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Discussion Starter · #1 ·
Was reading the 2014 fishing regs and the 4 mile stretch of fly fishing only will now be fly fishing only and catch and release all year long now. Previously it was open to spin fisherman the first two weeks then would go back to fly only, also you could always keep fish from there, no anymore. I think the change is a good thing as the studies they have done ( you can read them in the book) shows the water quality is very good and could support breeding. Just thought that was an interesting change.
 
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Trout breed in all sections of that brook. Sure it gets pounded hard by all types but that water so low and gin clear the fish become wary and survive just fine. I have caught native 4" bookies in heavily fished bait stretches.
 

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The Ken Lockwood Gorge is going to no-kill also but still open to spin fishermen with artificial lures. If its no-kill they should make treble hooks illegal also.
 

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Is it still fly only? I thought it went to artificial only.
That's what I had heard as well. Artificials but I have not seen the regs yet. I loved doing the bait with the big crowd for the opener. Lot of faces I won't see anymore. Wouldn't be such a big deal but for the fact that the stocking of some of the bigger holes, especially the Roy Bridge, has been god awful for two years for the opener.
 

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It is no longer fly only, but artificials only, year round and no kill. If anyone is pissed, feel free to hammer away at me as I pushed this change along with the local TU chapter and our state council. This water supports both wild brookies and browns. After a conference call, I'll come back to this thread with a lot more information on the science behind this change. Back sometime likely after 3 pm today...
 

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Here's some of the science behind this regulatory change:

(in no particular order)

1) The Flat Brook's coldest water in summer is within this stretch between rt. 206 and the Roy Bridge. Summertime highs two summers ago which was the hottest NJ summer ever recorded peaked at 73 on two occasions. Lethality for brook trout, depending on dissolved oxygen, is right around 79.5 F. Somewhat oddly for most trout watersheds, all of the smaller tributaries upstream are dammed, hence the river is warmer upstream than it is in its middle reaches.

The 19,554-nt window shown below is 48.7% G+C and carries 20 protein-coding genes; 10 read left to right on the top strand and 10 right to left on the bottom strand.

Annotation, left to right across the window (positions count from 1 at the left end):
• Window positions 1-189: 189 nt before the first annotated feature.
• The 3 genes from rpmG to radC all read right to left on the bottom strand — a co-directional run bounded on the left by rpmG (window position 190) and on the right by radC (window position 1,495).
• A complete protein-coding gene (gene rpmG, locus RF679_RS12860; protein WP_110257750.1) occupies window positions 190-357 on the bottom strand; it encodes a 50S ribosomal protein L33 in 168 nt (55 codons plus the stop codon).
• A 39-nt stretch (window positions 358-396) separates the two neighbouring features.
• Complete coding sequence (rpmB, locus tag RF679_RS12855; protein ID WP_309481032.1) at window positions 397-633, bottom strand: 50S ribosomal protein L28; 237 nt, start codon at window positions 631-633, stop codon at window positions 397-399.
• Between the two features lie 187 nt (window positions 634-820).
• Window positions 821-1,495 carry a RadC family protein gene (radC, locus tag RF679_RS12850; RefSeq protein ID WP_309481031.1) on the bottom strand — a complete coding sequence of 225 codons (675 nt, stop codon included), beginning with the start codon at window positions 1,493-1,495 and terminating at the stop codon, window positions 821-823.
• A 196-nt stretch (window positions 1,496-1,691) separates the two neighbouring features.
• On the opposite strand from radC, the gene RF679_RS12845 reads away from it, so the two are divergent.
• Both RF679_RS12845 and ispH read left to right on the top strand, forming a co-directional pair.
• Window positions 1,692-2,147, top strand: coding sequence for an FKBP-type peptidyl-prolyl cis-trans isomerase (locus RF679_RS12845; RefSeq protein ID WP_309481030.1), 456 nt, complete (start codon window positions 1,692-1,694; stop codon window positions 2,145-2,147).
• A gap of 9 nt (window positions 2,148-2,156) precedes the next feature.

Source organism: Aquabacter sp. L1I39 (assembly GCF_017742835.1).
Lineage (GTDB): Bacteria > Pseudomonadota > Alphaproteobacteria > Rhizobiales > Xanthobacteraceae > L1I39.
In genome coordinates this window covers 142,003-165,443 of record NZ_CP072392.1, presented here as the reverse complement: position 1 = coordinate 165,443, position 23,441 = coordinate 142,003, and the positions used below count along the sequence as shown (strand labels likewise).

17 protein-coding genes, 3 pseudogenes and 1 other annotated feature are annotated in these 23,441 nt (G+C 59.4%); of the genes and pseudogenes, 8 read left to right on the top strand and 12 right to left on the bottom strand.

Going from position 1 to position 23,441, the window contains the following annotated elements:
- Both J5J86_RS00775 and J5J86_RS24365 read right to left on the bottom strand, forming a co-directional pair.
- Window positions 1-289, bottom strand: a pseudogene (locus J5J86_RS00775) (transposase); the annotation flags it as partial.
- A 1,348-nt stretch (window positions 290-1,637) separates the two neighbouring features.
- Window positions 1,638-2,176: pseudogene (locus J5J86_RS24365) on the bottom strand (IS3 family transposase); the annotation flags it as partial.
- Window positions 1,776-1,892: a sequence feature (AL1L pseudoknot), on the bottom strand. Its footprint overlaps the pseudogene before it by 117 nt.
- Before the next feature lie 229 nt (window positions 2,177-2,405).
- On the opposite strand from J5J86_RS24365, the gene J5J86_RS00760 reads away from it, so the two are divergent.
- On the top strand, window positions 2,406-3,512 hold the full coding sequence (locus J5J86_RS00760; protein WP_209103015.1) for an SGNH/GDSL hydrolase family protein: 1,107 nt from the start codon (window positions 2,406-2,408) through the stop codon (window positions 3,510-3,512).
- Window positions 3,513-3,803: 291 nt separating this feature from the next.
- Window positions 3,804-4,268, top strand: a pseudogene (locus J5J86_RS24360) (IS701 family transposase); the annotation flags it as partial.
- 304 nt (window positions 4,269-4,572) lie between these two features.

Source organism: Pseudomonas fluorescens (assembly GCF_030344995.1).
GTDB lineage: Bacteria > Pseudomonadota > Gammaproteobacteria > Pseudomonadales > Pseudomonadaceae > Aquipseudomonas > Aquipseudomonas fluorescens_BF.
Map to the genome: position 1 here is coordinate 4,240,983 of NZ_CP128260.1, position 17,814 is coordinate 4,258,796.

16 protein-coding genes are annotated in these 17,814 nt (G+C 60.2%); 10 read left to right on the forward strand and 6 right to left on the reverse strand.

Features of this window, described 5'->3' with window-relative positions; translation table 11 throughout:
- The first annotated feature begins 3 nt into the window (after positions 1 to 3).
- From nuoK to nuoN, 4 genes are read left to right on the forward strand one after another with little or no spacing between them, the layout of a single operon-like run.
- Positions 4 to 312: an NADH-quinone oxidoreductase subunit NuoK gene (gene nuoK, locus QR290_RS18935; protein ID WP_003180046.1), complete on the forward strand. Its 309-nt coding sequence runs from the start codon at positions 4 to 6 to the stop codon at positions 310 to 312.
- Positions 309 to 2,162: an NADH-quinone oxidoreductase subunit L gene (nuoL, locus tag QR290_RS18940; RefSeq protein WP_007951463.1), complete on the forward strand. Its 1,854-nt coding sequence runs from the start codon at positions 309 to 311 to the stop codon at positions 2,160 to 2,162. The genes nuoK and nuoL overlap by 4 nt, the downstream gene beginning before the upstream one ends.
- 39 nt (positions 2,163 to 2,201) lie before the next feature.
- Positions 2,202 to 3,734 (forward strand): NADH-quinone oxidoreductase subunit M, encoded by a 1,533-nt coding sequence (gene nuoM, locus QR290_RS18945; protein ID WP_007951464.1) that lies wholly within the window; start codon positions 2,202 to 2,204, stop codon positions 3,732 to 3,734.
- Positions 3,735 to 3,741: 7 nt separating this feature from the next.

2) Opening Day creel surveys and creel surveys conducted each Friday after Opening Day during the spring stocking season showed anglers creeling not the freshly stocked brook trout, but holdover rainbows and wild brook and brown trout at a much higher rate than was anticipated by Division biologists. Also, periodic surveys during summer showed fly anglers creeling up to their 4 fish limit and further depleting the resource. This river is one of the few where it is safe to practice catch and release on trout during the summer as it remains cooler than 70 degrees F and has some excellent insect hatches that make fishing fun for rising trout.

3) Aquatic insect hatches are some of the best in the state as this is our least developed watershed.

4) The 9 day open slaughter-fest from Opening Day forward showed a large percentage of anglers creeling fish and depleting the resource.

5) Angler surveys performed by an outside firm that called random anglers that purchased both a freshwater fishing license and a trout stamp as well as the same survey conducted online showed nearly identical results which were angler support for more conservation stretches. A full 75% of NJ anglers fishing for trout described themselves as either strictly catch and release or predominantly catch and release anglers.

6) Anglers supported the change overwhelmingly during the written public comment period. Of those roughly 25 anglers that did not support the change, about 1/2 were Trout Unlimited members.